• Never open email attachments that are not expected;
  • Never click on email links that request personal information;
  • Validate a URL before clicking on it by hovering the mouse cursor over the link to display the actual URL it leads to. The URLs should match;
  • Never click on links that begin with HTTP instead of HTTPS;
  • Be suspicious of all phone calls requesting personally identifiable information (PII) or the transfers of funds from one account to another;
  • Don’t answer cell phone calls from unknown numbers;
  • If someone calls claiming to be from a government agency or a legitimate company, hang up and call the number on the official website of that agency or company;
  • Never give out credit card numbers over the phone;
  • Always allow updates for web browsers, operating systems, and software applications running locally on internet-accessible devices;
  • Use updated computer security tools, such as anti-virus software and next-gen firewalls;
  • Verify a website’s phone number before placing any calls to the phone number provided in an email;
  • Use strong passwords and two-factor authentication (2FA) for all online accounts;
  • Report suspected scams to the company the phisher is impersonating, as well as government authorities such as the Federal Trade Commission (FTC).

10 tips to protect yourself against a phishing attack

If applicable, ask the Information and Communication Technology (ICT) team to:

  • Review and reduce the number of corporate accounts with access to critical data and devices;
  • Restrict password sharing;
  • Reduce opportunities for privilege escalation by limiting access privileges;
  • Implement security controls that will prevent users from running whoami and other command-line utility programs based on user roles.

Anti-Phishing Software

Anti-phishing software can be thought of as a cybersecurity toolkit that employs a wide range of techniques to identify and neutralize phishing threats. Here are some key features and functions of anti-phishing software suites:

  1. Email Filtering: Anti-phishing solutions often include email filtering capabilities to scan incoming messages for suspicious content and analyze sender addresses, email content, and embedded links to identify phishing attempts. Adaptive email security apps can detect abnormal behavior and automatically restrict an employee’s access to sensitive data and systems.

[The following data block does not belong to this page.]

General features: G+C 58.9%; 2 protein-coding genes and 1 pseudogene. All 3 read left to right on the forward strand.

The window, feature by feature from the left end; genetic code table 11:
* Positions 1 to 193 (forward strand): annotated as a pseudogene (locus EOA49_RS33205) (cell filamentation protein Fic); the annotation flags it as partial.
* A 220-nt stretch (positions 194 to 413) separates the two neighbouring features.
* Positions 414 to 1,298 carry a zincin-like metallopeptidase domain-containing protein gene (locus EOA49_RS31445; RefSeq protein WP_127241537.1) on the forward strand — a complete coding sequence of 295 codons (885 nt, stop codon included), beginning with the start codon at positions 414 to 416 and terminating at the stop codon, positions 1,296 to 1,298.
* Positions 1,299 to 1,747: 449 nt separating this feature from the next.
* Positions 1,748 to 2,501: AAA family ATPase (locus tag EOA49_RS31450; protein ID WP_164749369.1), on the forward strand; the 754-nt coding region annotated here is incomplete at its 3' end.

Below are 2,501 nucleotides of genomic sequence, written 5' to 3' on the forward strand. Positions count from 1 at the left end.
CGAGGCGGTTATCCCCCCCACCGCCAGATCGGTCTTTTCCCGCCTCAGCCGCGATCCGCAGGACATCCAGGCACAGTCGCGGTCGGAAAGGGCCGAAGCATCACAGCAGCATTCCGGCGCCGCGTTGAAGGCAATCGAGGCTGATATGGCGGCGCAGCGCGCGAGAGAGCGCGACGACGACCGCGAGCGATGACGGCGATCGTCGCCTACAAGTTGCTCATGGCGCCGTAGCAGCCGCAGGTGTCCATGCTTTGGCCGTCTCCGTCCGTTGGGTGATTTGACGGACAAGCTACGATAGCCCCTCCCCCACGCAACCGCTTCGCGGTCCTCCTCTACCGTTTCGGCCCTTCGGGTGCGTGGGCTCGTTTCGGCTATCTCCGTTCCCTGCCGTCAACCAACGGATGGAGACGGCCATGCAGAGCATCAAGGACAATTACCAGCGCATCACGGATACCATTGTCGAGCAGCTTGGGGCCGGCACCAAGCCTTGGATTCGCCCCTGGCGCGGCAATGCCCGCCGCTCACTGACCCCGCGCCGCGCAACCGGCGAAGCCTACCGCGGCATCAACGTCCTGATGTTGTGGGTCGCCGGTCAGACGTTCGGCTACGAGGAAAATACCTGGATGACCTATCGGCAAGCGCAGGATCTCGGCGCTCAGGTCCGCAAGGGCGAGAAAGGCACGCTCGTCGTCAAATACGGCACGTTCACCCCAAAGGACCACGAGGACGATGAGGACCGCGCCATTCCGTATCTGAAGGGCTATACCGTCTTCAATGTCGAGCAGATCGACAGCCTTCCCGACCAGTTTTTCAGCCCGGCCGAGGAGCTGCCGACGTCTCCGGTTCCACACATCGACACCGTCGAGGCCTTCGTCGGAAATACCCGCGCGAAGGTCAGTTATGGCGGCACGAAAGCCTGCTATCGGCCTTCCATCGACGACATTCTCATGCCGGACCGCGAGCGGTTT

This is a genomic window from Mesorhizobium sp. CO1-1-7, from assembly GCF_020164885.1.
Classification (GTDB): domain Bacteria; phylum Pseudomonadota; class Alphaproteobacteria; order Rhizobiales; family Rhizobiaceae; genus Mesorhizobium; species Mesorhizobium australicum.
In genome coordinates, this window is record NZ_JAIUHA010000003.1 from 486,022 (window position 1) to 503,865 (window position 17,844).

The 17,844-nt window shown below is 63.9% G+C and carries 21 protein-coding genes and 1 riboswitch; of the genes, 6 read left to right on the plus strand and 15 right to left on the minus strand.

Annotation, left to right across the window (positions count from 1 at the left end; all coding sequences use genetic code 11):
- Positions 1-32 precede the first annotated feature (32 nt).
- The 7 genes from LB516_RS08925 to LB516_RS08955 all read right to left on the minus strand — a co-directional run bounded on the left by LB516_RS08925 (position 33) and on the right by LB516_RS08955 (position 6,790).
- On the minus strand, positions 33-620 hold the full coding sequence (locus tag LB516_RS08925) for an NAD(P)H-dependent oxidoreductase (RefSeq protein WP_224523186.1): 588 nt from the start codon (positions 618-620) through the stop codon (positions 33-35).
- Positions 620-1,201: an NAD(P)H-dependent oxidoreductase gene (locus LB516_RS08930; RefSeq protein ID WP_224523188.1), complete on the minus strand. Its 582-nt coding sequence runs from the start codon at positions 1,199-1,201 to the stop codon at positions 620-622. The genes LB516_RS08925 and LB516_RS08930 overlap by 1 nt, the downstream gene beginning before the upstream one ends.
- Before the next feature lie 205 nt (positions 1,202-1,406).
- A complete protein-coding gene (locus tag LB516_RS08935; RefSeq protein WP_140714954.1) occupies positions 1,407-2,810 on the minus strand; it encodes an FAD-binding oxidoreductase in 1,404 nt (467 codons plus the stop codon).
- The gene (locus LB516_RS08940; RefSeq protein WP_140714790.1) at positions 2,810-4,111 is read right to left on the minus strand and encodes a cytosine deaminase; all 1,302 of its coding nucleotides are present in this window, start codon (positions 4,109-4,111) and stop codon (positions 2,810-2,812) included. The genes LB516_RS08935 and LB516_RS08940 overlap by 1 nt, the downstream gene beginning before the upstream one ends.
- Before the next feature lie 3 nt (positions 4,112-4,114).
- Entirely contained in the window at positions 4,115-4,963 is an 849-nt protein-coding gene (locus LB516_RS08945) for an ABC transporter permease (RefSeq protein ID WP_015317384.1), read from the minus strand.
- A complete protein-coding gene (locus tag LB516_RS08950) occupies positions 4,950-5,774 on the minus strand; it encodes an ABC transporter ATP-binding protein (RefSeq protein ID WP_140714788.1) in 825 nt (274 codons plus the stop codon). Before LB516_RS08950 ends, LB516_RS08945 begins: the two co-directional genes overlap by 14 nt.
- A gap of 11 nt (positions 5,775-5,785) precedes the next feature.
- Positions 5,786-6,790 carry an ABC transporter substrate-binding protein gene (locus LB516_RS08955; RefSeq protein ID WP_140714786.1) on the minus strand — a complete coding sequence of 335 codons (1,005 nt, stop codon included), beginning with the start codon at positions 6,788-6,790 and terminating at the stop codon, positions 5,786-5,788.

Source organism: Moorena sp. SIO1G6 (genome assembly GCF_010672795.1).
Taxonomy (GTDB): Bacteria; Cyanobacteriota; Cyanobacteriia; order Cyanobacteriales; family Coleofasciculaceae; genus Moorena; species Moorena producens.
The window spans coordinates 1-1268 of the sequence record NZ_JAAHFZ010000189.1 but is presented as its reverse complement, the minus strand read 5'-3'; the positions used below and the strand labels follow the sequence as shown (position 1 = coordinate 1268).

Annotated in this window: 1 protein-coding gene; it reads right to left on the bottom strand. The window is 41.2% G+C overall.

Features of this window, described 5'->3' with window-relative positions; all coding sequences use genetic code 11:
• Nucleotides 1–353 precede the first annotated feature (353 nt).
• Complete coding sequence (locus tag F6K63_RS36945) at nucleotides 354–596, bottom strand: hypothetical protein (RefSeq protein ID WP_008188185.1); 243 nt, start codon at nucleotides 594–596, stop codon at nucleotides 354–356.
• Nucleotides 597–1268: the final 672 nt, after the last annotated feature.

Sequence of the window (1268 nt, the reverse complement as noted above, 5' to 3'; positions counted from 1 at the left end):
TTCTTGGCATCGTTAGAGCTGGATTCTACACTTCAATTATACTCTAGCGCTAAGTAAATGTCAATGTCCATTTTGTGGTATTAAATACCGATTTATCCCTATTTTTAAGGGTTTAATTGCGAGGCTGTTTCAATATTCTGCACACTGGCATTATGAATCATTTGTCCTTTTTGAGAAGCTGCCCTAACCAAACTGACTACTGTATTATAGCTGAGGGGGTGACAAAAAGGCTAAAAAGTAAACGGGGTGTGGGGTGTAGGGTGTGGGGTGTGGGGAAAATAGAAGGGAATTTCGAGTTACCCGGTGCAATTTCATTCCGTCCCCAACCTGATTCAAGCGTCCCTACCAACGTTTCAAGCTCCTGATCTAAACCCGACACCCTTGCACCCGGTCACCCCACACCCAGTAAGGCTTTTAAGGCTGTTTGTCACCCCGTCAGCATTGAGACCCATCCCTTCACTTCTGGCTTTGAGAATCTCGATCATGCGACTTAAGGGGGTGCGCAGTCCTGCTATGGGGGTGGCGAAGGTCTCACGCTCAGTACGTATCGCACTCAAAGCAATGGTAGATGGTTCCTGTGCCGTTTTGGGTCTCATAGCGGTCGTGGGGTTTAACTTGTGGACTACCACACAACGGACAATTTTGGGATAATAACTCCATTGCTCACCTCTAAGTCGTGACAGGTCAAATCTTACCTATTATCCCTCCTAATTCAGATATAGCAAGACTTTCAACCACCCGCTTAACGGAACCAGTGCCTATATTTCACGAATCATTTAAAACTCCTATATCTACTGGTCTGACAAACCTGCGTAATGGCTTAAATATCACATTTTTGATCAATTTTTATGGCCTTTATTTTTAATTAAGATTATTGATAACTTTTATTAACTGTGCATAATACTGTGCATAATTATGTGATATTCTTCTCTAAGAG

2. Link Analysis: These tools inspect URLs within emails or messages to verify their legitimacy. They compare the links against known blacklists of malicious domains and assess their reputation.
  3. Content Analysis: This type of anti-phishing software analyzes email content, looking for phishing indicators such as misspellings, suspicious attachments, or requests for sensitive information.
  4. Real-time Threat Intelligence: Many anti-phishing services rely on digital immune systems with real-time threat intelligence feeds to stay updated on emerging phishing threats and tactics. This helps in identifying and blocking new types of phishing campaigns promptly.
  5. Machine Learning and AI: Advanced anti-phishing software employs ML and AI algorithms to adapt and improve their detection capabilities. They can recognize patterns indicative of phishing attacks, even in previously unseen threats.

While anti-phishing software and anti-phishing cloud services are formidable weapons against cybercriminals, it’s crucial to remember that human vigilance remains a critical component of effective cybersecurity. No software can replace the need for individuals to be cautious, skeptical, and well-informed about phishing threats.

Security awareness training should go hand-in-hand with anti-phishing solutions to create a robust defense posture.

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Margaret Rouse
Technology Expert

Margaret is an award-winning technical writer and teacher known for her ability to explain complex technical subjects to a non-technical business audience. Over the past twenty years, her IT definitions have been published by Que in an encyclopedia of technology terms and cited in articles by the New York Times, Time Magazine, USA Today, ZDNet, PC Magazine, and Discovery Magazine. She joined Techopedia in 2011. Margaret's idea of a fun day is helping IT and business professionals learn to speak each other’s highly specialized languages.